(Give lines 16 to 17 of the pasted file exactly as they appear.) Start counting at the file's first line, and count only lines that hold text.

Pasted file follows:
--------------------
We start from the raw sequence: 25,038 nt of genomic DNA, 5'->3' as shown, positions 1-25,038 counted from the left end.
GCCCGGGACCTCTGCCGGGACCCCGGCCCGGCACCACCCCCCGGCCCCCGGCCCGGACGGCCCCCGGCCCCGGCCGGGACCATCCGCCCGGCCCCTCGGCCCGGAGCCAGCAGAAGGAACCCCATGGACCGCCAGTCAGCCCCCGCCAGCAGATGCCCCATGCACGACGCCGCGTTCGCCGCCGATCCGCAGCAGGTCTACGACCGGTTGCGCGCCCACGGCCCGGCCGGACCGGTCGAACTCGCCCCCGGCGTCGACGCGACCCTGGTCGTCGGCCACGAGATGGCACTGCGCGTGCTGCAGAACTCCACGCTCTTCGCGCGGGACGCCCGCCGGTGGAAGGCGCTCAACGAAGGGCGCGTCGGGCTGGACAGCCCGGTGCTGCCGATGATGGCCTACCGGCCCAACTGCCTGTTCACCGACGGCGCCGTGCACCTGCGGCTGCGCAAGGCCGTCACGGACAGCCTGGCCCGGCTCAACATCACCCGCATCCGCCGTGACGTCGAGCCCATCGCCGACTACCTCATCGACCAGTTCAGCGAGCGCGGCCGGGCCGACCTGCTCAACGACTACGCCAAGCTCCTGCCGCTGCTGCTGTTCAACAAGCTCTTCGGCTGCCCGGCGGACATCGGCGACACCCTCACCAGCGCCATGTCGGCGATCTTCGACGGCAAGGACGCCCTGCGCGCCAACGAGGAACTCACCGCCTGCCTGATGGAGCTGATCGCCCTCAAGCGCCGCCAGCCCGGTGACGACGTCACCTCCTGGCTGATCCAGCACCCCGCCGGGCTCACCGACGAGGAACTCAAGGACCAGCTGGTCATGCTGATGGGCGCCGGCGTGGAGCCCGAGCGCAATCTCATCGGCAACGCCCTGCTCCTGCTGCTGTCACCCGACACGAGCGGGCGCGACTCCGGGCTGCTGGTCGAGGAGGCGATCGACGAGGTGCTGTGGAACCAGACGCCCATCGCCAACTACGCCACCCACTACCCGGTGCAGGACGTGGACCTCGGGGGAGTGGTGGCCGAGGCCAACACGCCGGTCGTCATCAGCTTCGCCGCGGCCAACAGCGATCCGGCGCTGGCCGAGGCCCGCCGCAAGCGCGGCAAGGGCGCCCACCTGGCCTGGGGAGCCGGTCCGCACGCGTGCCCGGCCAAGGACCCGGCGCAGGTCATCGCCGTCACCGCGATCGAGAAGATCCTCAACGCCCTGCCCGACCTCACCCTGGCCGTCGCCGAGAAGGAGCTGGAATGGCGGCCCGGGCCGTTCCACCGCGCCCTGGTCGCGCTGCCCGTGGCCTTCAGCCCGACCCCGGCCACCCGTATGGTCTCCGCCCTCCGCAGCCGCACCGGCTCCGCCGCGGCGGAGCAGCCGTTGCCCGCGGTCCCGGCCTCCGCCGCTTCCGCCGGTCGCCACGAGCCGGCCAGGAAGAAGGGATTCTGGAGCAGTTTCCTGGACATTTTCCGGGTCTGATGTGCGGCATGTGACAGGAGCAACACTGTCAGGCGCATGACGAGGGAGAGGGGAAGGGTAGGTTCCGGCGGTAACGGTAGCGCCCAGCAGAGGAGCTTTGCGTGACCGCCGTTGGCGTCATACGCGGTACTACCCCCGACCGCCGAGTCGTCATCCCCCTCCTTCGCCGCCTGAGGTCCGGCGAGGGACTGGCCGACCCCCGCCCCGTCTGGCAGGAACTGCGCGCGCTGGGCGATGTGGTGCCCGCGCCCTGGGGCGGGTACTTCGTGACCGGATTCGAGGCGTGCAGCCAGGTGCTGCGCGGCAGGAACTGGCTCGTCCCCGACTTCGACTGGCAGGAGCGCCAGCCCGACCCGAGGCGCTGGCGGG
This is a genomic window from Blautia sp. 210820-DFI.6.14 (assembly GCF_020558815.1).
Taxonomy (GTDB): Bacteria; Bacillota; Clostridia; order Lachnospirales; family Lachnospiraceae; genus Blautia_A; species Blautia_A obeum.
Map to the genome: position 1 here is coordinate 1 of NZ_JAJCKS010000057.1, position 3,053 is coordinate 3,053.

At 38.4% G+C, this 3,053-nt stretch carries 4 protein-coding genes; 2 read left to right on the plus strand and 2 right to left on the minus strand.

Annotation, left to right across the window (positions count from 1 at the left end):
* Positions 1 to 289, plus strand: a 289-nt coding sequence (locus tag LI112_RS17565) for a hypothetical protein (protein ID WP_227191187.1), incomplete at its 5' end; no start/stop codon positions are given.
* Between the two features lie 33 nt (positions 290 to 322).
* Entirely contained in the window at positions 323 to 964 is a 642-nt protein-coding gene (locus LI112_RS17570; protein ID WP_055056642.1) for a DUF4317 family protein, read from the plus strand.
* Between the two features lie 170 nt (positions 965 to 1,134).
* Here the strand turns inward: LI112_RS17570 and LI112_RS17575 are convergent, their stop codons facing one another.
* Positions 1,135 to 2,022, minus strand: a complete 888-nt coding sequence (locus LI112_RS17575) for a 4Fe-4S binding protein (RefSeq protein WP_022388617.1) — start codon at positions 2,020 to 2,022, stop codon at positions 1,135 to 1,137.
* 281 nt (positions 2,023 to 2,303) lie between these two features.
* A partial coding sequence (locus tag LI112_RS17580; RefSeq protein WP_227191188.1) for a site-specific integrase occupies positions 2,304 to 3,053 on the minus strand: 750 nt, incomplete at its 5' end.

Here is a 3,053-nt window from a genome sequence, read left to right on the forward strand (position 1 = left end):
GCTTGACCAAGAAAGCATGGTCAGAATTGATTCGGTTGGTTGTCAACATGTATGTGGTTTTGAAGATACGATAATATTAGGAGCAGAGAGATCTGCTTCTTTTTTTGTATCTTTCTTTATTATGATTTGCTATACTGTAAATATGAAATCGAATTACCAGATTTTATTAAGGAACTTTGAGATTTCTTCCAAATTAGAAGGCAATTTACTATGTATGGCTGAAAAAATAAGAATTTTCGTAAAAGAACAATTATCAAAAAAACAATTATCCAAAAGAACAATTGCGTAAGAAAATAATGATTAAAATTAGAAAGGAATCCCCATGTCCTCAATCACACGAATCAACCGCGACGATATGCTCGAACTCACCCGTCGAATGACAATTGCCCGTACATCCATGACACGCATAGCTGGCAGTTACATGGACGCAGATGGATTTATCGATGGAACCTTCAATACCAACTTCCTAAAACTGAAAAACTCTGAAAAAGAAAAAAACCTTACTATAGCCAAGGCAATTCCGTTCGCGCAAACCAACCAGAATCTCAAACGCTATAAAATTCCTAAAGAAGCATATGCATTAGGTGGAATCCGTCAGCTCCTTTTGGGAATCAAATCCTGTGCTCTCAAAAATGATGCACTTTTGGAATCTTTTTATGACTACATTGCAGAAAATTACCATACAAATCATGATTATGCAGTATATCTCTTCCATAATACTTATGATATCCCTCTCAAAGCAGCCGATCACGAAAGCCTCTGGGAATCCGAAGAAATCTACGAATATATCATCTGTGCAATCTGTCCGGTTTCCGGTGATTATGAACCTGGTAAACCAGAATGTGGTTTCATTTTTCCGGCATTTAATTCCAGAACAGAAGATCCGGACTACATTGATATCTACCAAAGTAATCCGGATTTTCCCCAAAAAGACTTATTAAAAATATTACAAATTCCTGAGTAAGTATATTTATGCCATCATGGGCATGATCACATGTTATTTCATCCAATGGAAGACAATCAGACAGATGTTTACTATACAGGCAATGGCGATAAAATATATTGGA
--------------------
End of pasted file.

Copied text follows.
Here is a 3,053-nt window from a genome sequence, read left to right on the forward strand (position 1 = left end):
GCTTGACCAAGAAAGCATGGTCAGAATTGATTCGGTTGGTTGTCAACATGTATGTGGTTTTGAAGATACGATAATATTAGGAGCAGAGAGATCTGCTTCTTTTTTTGTATCTTTCTTTATTATGATTTGCTATACTGTAAATATGAAATCGAATTACCAGATTTTATTAAGGAACTTTGAGATTTCTTCCAAATTAGAAGGCAATTTACTATGTATGGCTGAAAAAATAAGAATTTTCGTAAAAGAACAATTATCAAAAAAACAATTATCCAAAAGAACAATTGCGTAAGAAAATAATGATTAAAATTAGAAAGGAATCCCCATGTCCTCAATCACACGAATCAACCGCGACGATATGCTCGAACTCACCCGTCGAATGACAATTGCCCGTACATCCATGACACGCATAGCTGGCAGTTACATGGACGCAGATGGATTTATCGATGGAACCTTCAATACCAACTTCCTAAAACTGAAAAACTCTGAAAAAGAAAAAAACCTTACTATAGCCAAGGCAATTCCGTTCGCGCAAACCAACCAGAATCTCAAACGCTATAAAATTCCTAAAGAAGCATATGCATTAGGTGGAATCCGTCAGCTCCTTTTGGGAATCAAATCCTGTGCTCTCAAAAATGATGCACTTTTGGAATCTTTTTATGACTACATTGCAGAAAATTACCATACAAATCATGATTATGCAGTATATCTCTTCCATAATACTTATGATATCCCTCTCAAAGCAGCCGATCACGAAAGCCTCTGGGAATCCGAAGAAATCTACGAATATATCATCTGTGCAATCTGTCCGGTTTCCGGTGATTATGAACCTGGTAAACCAGAATGTGGTTTCATTTTTCCGGCATTTAATTCCAGAACAGAAGATCCGGACTACATTGATATCTACCAAAGTAATCCGGATTTTCCCCAAAAAGACTTATTAAAAATATTACAAATTCCTGAGTAAGTATATTTATGCCATCATGGGCATGATCACATGTTATTTCATCCAATGGAAGACAATCAGACAGATGTTTACTATACAGGCAATGGCGATAAAATATATTGGA